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Clinical patterns of mucormycosis in northwest India

May 16 2018

Shockingly, the prevalence of mucormycosis in India (0.14 cases/1000 population) has previously been estimated to be around 70 times that of the worldwide rate.

A new survey was recently published by Dr Jagdish Chander and colleagues at the Government Medical College Hospital (Chandigarh, northwest India). In total 82 patients over 5 years were diagnosed with mucormycosis, of whom 67% were male, 62% were diabetic, and 15% had recently received an intramuscular injection. Presentation was frequently rhino-orbital-cerebral (45%), cutaneous (30%) or pulmonary (17%). The most frequently-isolated agent was Rhizopus.

Despite antifungal therapy (mainly amphotericin B) being commenced for most patients, mortality rates were high: 25 patients (30%) died and a further 8 (10%) were at high risk because they left the hospital against medical advice.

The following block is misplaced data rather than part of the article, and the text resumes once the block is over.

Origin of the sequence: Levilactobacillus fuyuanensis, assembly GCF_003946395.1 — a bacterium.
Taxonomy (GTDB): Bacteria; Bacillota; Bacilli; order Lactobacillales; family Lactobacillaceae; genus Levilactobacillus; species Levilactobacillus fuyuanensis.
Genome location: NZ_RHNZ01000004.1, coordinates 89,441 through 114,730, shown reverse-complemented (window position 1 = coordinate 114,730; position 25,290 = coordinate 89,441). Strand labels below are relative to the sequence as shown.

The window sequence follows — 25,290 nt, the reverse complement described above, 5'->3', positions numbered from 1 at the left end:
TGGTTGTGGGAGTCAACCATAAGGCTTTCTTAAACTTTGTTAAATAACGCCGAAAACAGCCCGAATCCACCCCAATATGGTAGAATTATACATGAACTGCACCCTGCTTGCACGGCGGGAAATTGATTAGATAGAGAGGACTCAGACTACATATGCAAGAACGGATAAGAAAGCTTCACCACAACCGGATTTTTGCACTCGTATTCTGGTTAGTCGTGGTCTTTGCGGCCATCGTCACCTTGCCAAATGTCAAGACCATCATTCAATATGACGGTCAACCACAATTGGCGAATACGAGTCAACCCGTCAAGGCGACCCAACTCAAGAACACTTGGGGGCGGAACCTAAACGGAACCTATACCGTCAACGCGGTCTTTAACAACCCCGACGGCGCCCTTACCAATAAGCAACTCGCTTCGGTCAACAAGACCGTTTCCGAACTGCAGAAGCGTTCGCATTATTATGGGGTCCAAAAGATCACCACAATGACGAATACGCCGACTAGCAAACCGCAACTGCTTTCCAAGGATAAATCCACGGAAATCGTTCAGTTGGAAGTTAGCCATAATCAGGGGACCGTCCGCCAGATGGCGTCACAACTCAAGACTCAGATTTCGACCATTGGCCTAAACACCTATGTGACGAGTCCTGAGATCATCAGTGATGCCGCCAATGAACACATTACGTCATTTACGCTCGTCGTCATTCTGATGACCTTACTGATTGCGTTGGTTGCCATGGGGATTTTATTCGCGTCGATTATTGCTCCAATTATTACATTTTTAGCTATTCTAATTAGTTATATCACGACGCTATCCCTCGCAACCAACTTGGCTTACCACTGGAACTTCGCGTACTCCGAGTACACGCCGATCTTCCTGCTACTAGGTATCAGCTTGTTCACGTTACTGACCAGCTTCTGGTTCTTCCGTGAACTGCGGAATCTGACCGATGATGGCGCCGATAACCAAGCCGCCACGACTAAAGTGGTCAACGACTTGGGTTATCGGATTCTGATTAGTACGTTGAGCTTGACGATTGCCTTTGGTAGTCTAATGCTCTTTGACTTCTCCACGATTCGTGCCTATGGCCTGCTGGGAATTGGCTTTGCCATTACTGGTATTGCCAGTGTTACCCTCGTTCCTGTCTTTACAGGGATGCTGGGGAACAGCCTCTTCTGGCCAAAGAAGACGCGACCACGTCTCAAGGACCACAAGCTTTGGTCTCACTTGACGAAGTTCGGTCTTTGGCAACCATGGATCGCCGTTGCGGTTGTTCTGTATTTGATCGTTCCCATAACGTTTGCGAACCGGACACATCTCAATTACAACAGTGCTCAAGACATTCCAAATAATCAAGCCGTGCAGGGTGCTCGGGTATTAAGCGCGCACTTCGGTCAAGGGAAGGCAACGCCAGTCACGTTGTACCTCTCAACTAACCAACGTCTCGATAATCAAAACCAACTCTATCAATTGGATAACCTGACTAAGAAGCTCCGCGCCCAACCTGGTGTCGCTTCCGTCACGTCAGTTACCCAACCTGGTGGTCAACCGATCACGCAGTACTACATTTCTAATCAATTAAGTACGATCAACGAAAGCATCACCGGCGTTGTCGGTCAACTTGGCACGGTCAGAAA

What can I do?

  • Nip it in the bud. Tissue invasion and mortality are rapid, so if mucormycosis is suspected then commence antifungal therapy and perform surgical debridement without delay.

  • Watch surgical videos on YouTube of mucormycosis debridement by Dr Murali Chand Nallamothu, Dr Ahilasamy Chennai and Prof Dr Balasubramanian.

 

Read the paper: Chander et al (2018) Mucormycosis: Battle with the Deadly Enemy over a Five-Year Period in India. Journal of Fungi 4:46.

Proportions of species isolated in mucormycosis cases in Chander et al (2018)